Indians switch to spontaneous travelling

Trending short and unplanned trips in the country

Tourism

November 2, 2016

/ By / New Delhi



The online survey threw a light on how the Indian travellers are now getting used to overcoming monotony in their busy lives through short trips

The online survey threw a light on how the Indian travellers are overcoming monotony in their busy lives through short trips

As youngsters in India are increasingly resorting to short weekend trips, a survey by OYO, an Indian hotel brand that owns, operates and aggregates standardised hotel rooms, shows that growing number of Indians are switching to spontaneous travel plans throughout the year.

Gone are the days when people in India planned holidays during vacations, months or days in advance. The travel trends are changing and more and more people are resorting to spontaneous travelling in the country.

According to the reports of a recent survey conducted by OYO, also known as Oyo Rooms, an Indian hotel brand that owns, operates and aggregates standardised hotel rooms, Indians no longer look for a special occasion or holiday to travel, and prefer spontaneous travelling.

The survey was conducted with approximately 800 respondents in 180 cities including Asansol, Bhatinda, Haflong, Imphal, Hoshiarpur, Palakkad, Ranchi, Sambalpur, Sahranpur and Warangal, among others. Every third respondent preferred to spend their next vacation on a hill-station, but Goa was the most popular travel destination within the country. While seven pc of the respondents prefer to travel to pilgrimage destinations, several others showed interest in leisure travel through a convenient transportation option.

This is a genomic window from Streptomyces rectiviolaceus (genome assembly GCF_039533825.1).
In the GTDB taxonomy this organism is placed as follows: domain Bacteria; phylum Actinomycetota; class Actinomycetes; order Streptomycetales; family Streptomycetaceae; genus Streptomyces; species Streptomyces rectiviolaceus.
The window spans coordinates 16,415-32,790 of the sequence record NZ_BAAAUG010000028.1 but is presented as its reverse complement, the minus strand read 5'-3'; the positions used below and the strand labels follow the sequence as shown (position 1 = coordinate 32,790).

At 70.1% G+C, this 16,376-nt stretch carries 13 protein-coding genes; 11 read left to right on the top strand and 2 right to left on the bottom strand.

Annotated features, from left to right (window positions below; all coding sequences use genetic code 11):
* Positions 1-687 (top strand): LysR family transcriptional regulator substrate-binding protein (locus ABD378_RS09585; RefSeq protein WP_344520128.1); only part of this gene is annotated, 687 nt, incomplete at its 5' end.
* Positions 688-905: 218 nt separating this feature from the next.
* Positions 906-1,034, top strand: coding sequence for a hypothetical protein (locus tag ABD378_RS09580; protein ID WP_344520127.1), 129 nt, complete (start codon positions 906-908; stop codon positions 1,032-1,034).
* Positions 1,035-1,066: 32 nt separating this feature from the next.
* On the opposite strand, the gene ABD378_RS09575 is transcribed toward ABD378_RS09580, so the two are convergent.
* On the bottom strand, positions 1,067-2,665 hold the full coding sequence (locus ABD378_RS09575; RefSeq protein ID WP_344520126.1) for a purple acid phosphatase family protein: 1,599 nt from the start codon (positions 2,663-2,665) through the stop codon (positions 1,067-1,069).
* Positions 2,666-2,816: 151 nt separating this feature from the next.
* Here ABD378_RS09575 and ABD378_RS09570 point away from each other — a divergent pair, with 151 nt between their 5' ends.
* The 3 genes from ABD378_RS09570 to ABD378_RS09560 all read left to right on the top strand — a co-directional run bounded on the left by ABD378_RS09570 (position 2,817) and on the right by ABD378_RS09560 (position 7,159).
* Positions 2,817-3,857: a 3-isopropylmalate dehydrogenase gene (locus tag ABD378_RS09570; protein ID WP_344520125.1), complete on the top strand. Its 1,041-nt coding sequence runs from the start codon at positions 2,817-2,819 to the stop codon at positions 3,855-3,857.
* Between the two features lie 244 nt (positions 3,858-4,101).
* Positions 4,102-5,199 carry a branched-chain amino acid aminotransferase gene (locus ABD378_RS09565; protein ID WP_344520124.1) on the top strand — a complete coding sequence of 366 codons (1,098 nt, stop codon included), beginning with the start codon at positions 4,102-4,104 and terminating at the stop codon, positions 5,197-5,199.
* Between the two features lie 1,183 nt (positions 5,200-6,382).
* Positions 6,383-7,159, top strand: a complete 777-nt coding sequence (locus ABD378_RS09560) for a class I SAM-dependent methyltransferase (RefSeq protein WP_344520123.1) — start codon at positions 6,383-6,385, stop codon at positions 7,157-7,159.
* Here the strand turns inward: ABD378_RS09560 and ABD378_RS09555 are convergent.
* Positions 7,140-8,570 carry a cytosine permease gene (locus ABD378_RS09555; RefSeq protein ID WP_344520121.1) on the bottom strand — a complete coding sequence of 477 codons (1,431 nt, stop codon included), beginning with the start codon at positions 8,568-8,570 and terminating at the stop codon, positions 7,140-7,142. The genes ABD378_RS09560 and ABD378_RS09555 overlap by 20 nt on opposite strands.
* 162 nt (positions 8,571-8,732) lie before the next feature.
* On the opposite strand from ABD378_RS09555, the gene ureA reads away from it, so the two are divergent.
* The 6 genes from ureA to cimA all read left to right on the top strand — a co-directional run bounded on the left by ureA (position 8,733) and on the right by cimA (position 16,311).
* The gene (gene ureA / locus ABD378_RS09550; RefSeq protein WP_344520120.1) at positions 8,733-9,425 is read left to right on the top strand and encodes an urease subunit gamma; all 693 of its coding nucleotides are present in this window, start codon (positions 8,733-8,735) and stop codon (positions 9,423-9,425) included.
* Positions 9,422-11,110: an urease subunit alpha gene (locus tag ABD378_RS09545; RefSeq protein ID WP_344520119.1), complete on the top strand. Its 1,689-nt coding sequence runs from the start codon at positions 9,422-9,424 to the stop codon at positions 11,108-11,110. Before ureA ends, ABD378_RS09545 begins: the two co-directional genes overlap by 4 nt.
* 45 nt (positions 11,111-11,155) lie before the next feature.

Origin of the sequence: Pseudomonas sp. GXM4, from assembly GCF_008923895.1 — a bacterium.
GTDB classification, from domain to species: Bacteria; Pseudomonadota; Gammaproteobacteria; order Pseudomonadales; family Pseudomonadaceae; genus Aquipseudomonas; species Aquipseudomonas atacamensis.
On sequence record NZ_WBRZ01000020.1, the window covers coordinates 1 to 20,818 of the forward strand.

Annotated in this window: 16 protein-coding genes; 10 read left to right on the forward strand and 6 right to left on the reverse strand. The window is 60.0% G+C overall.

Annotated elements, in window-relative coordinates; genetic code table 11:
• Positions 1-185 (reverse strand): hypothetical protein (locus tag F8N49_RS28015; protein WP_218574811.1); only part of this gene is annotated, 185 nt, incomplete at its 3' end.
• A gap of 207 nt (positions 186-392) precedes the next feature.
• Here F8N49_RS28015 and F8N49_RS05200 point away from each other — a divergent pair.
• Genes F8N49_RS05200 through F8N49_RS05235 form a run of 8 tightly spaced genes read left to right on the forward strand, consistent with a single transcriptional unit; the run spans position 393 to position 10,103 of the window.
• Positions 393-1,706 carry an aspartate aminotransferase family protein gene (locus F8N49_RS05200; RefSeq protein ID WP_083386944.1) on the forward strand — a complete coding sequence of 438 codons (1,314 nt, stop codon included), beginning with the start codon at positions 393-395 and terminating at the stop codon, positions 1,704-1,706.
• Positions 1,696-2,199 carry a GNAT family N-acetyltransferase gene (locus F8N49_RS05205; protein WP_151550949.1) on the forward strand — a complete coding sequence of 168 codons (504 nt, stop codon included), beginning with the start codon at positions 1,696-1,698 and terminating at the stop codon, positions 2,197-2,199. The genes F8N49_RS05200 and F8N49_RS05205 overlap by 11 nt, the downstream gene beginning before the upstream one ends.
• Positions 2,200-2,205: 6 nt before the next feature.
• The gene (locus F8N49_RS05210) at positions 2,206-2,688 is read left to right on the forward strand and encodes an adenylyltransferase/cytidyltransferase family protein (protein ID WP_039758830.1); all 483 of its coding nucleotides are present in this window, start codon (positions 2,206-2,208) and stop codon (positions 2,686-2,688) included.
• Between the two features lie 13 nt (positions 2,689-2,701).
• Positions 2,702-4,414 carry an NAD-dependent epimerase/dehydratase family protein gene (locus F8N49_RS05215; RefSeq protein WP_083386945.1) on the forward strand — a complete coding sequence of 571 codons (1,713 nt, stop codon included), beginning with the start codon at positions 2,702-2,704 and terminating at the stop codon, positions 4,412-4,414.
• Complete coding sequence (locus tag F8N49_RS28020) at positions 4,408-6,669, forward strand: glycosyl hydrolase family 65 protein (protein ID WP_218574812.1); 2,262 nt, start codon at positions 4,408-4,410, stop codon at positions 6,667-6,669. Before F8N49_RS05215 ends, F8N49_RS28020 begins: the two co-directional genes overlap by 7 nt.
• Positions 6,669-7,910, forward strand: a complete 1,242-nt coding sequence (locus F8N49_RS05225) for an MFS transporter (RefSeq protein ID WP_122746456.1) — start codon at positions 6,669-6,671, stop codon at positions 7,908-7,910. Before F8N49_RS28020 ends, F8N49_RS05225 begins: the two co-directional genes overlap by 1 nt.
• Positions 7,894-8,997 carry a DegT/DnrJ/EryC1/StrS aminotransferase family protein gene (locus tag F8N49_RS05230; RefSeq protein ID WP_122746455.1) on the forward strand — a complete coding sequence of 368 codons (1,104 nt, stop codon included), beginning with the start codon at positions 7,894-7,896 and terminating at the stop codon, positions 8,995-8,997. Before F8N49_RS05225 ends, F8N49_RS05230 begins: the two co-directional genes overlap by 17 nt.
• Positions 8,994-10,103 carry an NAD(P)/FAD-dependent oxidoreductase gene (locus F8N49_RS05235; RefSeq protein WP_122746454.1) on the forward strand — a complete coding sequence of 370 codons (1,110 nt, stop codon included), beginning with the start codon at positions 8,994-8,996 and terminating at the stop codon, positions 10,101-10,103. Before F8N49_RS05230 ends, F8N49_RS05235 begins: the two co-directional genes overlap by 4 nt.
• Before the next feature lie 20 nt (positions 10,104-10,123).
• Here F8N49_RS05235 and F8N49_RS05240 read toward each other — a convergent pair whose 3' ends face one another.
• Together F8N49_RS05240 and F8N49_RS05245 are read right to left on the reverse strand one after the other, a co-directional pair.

Most of the people prefer travelling impetuously;on the other hand, couples were most likely to travel on special occasions like birthdays and anniversaries.

The online survey threw a light on how the Indian travellers are now getting used to overcoming monotony in their busy lives through short trips using convenient transport options.

“We often go on one or two days trips with friends over the weekends from Delhi to Agra or Jaipur for instance. It breaks the routine and refreshes our minds, plus we get to spend some time with each other,” says Anshul Shah, a resident of south-west Delhi.

83 pc of the people revealed that they do not worry about the distance of the travel, suggesting that logistics are no longer seen as a barrier and travellers now like to go with the flow.

“This survey has helped us identify key travel drivers for different customer sets and their needs. For example, we inferred that people prefer to travel to Kerala and Manali to combat evils of stress, traffic and pollution. Also, without exception, all groups surveyed have displayed an overwhelming preference for natural and serene retreats; highlighting that we travel to escape our hyper-connected existence,” said Kavikrut, chief growth officer, OYO.

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